Mother with GDM results in high baby fat

WEB DESK: The researchers reported that babies born with mothers having Gestational Diabetes likely to have more body fat after two months of birth, compared to those babies who are born to healthy mothers.

Gestational Diabetes also known as Gestational Diabetes Mellitus (GDM), is a condition in which women exhibit high blood glucose (blood sugar) levels during pregnancy.

Gestational diabetes is a type of diabetes that develops during pregnancy – most often in the second or third trimester. It results in a woman’s blood sugar levels becoming too high.

The findings of the researchers’ team revealed that babies born to mothers with gestational diabetes had no differences in body fat content at birth, but after two months they had 16 per cent more body fat compared to those born to healthy mothers.

“This new study suggests diabetes in the mother can trigger changes in the baby at a very early stage,” said Lead Author Karen Logan, Imperial College of London in Britain.

The report also says that babies born to the mother’s with GDM have high risk of developing diabetes in adulthood.

‘Changes in the baby’s metabolism while in the womb – or even differences in the composition of breast milk in mothers with gestational diabetes can be some of the reasons behind the differences’, the researchers said in the paper published in the journal Diabetes Care.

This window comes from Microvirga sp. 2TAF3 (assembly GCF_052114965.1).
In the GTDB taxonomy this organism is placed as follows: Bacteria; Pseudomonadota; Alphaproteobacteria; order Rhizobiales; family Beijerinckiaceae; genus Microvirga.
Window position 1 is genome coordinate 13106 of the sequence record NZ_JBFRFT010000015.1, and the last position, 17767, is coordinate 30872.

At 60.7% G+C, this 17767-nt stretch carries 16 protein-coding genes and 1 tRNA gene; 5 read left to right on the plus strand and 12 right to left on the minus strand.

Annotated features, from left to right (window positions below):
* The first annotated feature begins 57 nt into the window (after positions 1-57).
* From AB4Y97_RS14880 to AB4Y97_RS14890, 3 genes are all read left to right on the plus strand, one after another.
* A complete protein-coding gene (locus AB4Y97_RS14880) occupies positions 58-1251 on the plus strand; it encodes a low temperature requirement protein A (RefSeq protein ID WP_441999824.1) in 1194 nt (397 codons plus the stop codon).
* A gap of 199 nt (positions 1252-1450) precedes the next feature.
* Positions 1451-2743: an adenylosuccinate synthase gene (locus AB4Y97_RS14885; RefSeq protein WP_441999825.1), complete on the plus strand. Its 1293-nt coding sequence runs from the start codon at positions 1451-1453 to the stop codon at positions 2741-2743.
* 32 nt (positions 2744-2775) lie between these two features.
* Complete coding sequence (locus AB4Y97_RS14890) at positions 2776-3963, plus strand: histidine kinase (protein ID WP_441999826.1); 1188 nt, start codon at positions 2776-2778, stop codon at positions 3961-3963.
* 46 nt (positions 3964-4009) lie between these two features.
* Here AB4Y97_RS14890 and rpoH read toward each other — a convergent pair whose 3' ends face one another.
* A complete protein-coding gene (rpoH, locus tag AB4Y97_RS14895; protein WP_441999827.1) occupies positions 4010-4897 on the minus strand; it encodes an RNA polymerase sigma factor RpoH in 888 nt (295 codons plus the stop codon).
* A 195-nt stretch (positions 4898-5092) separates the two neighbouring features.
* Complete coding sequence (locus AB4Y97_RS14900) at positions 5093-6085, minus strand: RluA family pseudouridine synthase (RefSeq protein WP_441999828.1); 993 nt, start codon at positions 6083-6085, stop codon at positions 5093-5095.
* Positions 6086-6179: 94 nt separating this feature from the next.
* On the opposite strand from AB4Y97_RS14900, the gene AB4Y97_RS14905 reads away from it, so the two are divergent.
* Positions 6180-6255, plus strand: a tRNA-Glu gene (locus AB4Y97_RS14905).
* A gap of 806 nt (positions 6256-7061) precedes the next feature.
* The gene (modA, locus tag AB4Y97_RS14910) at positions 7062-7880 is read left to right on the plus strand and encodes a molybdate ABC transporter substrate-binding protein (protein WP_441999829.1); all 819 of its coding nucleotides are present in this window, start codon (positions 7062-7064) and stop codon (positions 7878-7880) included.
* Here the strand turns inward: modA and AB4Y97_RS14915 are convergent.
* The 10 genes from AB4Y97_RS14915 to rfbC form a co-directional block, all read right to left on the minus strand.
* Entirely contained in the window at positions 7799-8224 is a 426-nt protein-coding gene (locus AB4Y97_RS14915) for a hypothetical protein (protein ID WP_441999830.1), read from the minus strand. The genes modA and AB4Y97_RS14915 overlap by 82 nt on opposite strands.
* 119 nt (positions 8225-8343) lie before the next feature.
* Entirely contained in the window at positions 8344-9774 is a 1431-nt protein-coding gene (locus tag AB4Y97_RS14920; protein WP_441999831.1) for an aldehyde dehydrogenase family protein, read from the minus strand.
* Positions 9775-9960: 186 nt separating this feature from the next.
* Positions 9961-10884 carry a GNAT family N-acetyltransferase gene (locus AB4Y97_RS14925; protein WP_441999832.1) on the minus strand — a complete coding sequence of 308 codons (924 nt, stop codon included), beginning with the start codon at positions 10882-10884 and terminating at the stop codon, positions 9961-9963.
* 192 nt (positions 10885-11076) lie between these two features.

Gestational Diabetes usually strikes when the mother is 7 months pregnant thus resulting in mother’s high blood sugar level. The other factors have also been identified such as excess weight and genetic predisposition.

After giving birth to the baby, the issue of GDM resolves but may elevate the woman risk of type 2 diabetes later in life.

“The majority of babies in our study were breastfed, and previous studies have suggested that diabetes may cause changes in breast milk – so that it contains more sugar, fat or different levels of compounds that control appetite, called hunger hormones,” added Neena Modi, Professor at Imperial College of London.

The research was conducted with 86 mothers. The scientists scanned 42 babies whose mothers were diagnosed with gestational diabetes, and 44 babies born to mothers without the condition, as a healthy control group.

With the help of MRI scanning, the researchers team measured body fat in the babies. They took these readings shortly after birth, and again when the babies were eight to 12 weeks old.